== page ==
|Jul/Aug 2003 Book Reviews|
Vintage, Random House (June 2003) 230 pages
ISBN: 0 09 944078 4
This is a harrowing, depressing and dreadful book. Not because it is poorly written (in fact, its impact is largely due to the skill with which the words and the stories are shaped), but because every woman in it, including the author, has been damaged by the culture and history of China, which she and her family have endured. Their stories are about rape, oppression, madness, bleak faithlessness, and cold, loveless survival.
The author, Xinran, who was born in Beijing in 1958, tells us of her own childhood traumas, but she survived these to become a highly successful, very popular radio presenter in a medium which is completely controlled and censored by the Communist Party. How she achieved this, in the face of the seemingly impossible conditions of women's lives as she presents them here, and how she came to be a sole parent bringing up her son on her own, she does not tell us. Perhaps her own story would have given the book some balance. Perhaps not. As it is, the picture we get from this book of a "good woman's" life in China is terrible.
In 1989, Xinran was the presenter in Nanjing of a programme called "Words on the Night Breeze." It was a new venture for her and for the radio station, part of Deng Xiaoping's "opening up" of China. In the programme, she discussed "various aspects of daily life" and used her own experiences "to win the listeners' trust and suggest ways of approaching life's difficulties." This approach, in itself, was dangerously innovative, but Xinran's next initiative was to persuade the authorities to allow listeners to phone in with questions, views and experiences. Like all such on-air discussions with members of the public, there was a time-delay and a kill-switch to monitor the calls. But unlike Western presenters, Xinran's position(and that of her supervisors) was made especially precarious by complex Party rules, censorship and the acute sensitivity to reactionary views and debate. She notes, towards the end of her book, that in 1995, journalists ranked fourth in the list of professionals who had the shortest life span, and she puts this down to their being forced to say and write things they disagreed with.
Xinran's phone-in programme was enormously popular and prompted many listeners to write to her. Following up one particular letter led her to considering and discussing various aspects of the lives of Chinese women on-air, and this book was the eventual result of her investigations. Some of the "stories," as she records here, dealt with dangerously sensitive subjects—homosexuality and mental illness, for example—and many could never have been discussed on air at all.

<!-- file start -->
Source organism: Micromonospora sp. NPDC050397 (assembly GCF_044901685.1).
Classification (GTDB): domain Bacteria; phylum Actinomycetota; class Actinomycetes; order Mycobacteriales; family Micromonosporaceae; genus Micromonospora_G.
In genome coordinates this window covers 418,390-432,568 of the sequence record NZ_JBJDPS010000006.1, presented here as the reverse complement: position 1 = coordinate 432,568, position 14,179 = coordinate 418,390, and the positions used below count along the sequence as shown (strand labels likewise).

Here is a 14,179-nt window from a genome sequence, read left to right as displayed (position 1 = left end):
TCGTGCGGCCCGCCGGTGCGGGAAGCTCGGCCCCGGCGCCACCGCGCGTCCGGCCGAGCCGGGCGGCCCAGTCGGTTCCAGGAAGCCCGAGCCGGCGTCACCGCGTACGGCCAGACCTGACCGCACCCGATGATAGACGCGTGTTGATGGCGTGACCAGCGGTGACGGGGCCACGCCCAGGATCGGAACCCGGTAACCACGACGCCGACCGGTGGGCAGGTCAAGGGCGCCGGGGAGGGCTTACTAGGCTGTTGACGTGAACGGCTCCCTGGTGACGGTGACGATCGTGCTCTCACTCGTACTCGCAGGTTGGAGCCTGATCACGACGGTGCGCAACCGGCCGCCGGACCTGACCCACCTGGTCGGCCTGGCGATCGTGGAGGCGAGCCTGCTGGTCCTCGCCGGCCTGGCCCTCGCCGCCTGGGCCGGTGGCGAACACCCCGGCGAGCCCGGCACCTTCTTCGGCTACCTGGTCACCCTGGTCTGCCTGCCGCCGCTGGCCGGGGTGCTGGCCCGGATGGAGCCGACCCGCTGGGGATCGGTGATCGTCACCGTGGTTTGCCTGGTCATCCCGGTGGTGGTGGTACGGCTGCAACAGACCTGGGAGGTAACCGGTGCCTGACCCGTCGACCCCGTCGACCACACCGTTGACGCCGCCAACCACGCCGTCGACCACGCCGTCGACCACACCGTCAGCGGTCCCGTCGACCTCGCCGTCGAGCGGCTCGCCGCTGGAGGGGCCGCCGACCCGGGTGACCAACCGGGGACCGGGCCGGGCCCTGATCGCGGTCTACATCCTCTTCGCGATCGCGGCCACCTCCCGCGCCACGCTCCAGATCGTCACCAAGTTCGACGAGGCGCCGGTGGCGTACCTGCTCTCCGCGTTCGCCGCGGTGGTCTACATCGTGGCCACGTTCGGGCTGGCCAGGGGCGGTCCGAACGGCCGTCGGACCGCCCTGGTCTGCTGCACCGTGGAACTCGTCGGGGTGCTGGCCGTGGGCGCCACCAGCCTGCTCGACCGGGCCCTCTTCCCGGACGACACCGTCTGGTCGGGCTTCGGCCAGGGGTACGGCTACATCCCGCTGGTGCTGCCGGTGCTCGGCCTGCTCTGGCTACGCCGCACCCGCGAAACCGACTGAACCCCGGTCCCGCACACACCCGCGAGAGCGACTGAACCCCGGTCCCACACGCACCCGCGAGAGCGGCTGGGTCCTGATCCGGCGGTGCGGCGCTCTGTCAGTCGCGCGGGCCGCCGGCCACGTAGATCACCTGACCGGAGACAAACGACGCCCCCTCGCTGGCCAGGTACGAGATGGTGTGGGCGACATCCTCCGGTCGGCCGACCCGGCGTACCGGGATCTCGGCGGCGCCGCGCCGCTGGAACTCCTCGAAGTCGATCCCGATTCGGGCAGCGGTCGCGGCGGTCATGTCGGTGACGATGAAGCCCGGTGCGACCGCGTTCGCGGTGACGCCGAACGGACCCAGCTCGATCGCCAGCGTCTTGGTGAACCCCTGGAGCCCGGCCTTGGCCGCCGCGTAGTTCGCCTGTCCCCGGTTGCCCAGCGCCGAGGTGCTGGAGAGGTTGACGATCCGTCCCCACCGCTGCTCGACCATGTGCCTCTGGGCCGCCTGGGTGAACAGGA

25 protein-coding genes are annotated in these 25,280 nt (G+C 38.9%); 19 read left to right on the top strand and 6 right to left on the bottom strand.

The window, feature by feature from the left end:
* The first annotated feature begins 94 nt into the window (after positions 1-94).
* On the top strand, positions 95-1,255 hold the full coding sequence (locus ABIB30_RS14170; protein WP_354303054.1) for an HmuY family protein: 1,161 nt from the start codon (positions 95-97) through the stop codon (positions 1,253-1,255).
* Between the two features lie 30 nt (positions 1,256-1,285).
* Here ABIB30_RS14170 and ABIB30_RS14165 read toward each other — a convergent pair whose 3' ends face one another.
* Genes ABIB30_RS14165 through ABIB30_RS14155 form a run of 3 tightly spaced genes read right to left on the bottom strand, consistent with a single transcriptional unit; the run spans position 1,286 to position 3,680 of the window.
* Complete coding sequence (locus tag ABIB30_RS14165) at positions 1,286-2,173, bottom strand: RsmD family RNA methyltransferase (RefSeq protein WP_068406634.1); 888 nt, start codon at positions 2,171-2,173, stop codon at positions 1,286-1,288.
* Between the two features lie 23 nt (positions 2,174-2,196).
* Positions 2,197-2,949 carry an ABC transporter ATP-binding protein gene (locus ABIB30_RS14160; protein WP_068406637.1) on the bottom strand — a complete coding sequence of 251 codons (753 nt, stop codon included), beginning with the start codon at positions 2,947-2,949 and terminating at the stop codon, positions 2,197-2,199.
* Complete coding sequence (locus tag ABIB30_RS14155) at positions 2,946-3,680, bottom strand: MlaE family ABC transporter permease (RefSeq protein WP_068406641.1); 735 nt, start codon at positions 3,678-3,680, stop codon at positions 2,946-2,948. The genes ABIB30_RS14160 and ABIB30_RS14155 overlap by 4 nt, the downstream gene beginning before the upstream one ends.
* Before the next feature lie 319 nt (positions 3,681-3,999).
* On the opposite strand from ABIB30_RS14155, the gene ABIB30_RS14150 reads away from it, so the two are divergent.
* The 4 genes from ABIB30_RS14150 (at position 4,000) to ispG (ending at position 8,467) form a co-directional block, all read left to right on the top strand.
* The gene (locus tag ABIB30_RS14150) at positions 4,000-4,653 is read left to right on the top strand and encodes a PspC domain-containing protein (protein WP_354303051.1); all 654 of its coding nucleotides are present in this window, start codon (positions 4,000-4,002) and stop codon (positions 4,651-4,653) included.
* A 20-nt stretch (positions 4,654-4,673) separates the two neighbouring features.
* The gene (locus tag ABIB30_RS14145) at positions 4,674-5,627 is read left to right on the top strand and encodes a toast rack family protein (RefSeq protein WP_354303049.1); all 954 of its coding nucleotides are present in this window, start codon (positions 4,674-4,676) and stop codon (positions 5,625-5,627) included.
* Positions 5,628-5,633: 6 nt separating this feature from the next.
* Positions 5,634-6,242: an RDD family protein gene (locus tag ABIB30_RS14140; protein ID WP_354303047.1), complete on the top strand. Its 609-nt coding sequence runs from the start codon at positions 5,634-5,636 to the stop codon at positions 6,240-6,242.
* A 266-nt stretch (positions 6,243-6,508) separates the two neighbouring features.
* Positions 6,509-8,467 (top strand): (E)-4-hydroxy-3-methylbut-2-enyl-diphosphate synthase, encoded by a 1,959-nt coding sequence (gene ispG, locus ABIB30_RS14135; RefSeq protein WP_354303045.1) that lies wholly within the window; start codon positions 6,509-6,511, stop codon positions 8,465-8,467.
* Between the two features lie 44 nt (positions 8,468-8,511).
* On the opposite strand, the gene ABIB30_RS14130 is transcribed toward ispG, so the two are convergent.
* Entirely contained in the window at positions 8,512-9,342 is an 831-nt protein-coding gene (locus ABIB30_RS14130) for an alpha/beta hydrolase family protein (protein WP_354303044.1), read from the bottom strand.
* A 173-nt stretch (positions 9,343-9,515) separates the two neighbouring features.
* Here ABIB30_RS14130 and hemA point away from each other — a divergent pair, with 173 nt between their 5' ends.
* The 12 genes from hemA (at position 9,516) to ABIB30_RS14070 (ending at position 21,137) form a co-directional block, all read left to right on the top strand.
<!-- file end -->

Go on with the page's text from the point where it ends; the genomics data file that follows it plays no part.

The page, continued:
Xinran presents herself throughout the book as a sensitive, journalistic investigator, surprisingly ignorant of the lives of other women, and her journalistic skills are evident in the human interest and the intimacy of the narrative. This makes the book flow easily, and I am full of admiration for the way in which she has written and crafted her work (and for the quality of Esther Tyldesley's translation). However, I was often aware that a journalistic hand had shaped her interaction with these women and her presentation of their stories, and I did end up thinking, "Surely women's lives in China can't all be this bad."
I am bothered, too, about the ethics of this kind of reporting and publishing. I don't doubt that Xinran is sincere in her shock and distress about these women's lives, or that she feels the need to tell their stories. But, however anonymous the women remain, to have their lives exposed to foreigners, who can afford to buy books and sit in comfortable homes to be shocked and, perhaps, titillated by their pain, is surely one more indignity inflicted on them. It cannot benefit them. Nor is it likely to change a cultural bias which has existed unchanged for thousands of years. Meanwhile, the publishers and the author (in professional terms, if not also financially) benefit from this exposure.
The stories in this book are not, as Amy Tan is quoted on the book's cover as saying, "Stories that must be read." They are, as John Snow (also quoted) says, "Shocking." And they are a reminder of the huge and devastating changes which have taken place in China, and which have dramatically affected the lives of this present generation and their families. China, still, is an enigma to most Westerners. No doubt it is not the strange, romanticized place of many stories, but Xinran's stories, too, must be only part of the picture. It is a pity that she seems to suggest, even in her presentation of today's young women, that for the women of China there is no hope, other than to do as she has done and leave.